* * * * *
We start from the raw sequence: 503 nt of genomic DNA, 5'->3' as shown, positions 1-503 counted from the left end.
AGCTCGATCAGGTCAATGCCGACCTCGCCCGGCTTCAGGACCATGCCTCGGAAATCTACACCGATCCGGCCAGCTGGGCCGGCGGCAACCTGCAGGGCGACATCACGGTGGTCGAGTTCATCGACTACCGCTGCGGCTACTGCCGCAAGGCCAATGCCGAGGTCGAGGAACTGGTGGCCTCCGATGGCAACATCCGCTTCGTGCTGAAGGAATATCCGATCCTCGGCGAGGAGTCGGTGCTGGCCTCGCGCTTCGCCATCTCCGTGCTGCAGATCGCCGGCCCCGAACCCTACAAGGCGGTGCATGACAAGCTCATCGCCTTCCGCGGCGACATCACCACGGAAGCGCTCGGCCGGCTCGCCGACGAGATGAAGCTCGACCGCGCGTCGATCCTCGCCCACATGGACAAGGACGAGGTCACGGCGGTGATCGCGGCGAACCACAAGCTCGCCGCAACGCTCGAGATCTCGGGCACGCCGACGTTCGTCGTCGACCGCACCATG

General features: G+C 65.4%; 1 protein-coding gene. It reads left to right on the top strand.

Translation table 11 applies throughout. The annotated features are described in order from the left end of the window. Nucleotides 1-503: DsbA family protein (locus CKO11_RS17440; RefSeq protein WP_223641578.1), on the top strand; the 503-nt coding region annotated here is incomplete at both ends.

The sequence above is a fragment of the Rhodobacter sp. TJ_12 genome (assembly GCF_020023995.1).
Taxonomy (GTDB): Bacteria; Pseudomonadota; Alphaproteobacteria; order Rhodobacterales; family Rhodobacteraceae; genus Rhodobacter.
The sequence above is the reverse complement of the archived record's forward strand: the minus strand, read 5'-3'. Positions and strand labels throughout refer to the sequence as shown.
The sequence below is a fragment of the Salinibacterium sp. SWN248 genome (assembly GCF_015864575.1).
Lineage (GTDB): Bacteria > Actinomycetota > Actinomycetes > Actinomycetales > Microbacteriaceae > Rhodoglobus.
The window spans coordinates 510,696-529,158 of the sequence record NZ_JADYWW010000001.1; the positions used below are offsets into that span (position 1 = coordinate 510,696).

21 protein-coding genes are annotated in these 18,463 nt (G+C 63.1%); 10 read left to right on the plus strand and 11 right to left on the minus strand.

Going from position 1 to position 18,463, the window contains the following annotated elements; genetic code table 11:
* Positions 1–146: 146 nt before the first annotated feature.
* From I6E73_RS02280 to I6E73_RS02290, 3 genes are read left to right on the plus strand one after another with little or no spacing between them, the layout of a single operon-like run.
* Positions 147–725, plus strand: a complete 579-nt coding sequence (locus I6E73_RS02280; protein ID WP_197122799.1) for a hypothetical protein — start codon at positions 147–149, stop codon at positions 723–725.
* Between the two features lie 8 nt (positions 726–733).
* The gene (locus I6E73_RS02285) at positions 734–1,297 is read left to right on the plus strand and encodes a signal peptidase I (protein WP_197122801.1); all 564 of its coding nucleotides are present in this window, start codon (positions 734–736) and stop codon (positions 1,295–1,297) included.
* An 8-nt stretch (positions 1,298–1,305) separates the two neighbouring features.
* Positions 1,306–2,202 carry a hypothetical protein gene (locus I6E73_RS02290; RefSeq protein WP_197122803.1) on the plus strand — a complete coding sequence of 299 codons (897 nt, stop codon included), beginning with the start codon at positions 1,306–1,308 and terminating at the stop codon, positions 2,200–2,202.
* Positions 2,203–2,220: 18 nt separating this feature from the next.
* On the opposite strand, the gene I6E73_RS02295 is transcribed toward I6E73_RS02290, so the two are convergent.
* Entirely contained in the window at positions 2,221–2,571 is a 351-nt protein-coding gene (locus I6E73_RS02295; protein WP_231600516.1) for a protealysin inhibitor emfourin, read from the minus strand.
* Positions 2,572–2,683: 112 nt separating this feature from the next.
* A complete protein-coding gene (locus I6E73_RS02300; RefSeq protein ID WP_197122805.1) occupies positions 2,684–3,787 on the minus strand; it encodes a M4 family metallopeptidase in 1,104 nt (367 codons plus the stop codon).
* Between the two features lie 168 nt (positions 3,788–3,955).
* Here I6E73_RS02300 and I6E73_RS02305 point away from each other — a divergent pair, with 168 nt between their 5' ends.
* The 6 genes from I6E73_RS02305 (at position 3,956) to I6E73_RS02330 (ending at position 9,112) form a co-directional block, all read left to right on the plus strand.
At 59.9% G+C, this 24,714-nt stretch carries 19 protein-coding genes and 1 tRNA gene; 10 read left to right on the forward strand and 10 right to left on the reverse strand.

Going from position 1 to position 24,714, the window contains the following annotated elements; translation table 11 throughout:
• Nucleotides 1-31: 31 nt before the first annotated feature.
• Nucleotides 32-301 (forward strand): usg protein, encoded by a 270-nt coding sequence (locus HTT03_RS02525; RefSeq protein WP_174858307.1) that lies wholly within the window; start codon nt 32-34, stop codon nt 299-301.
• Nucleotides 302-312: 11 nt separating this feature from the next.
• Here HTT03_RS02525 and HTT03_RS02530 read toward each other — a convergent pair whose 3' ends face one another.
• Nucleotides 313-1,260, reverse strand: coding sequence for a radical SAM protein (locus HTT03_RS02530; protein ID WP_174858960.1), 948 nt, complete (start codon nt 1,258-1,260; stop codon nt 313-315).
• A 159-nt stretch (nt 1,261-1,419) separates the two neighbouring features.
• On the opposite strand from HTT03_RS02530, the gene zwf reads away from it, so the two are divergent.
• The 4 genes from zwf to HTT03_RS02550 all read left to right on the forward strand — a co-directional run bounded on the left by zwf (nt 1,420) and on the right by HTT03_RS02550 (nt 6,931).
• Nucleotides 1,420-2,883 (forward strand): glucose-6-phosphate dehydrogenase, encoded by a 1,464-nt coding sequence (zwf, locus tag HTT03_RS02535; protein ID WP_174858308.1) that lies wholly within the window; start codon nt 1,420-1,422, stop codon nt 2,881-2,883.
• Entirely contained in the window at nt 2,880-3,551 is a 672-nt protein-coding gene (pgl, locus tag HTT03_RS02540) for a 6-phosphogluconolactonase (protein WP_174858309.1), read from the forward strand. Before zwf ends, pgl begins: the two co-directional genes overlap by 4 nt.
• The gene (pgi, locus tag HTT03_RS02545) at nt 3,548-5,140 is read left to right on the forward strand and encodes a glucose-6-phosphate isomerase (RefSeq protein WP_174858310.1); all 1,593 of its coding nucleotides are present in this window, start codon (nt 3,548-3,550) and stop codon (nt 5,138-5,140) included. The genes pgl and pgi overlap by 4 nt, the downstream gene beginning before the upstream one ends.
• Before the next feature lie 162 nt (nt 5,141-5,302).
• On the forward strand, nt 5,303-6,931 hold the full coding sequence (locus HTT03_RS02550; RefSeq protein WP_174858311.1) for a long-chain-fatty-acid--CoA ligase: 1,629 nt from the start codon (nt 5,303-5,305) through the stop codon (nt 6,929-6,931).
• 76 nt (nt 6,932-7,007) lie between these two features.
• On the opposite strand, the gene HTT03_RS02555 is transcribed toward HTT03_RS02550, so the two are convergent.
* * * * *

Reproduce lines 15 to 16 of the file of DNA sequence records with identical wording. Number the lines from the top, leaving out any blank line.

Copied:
* Positions 147–725, plus strand: a complete 579-nt coding sequence (locus I6E73_RS02280; protein ID WP_197122799.1) for a hypothetical protein — start codon at positions 147–149, stop codon at positions 723–725.
* Between the two features lie 8 nt (positions 726–733).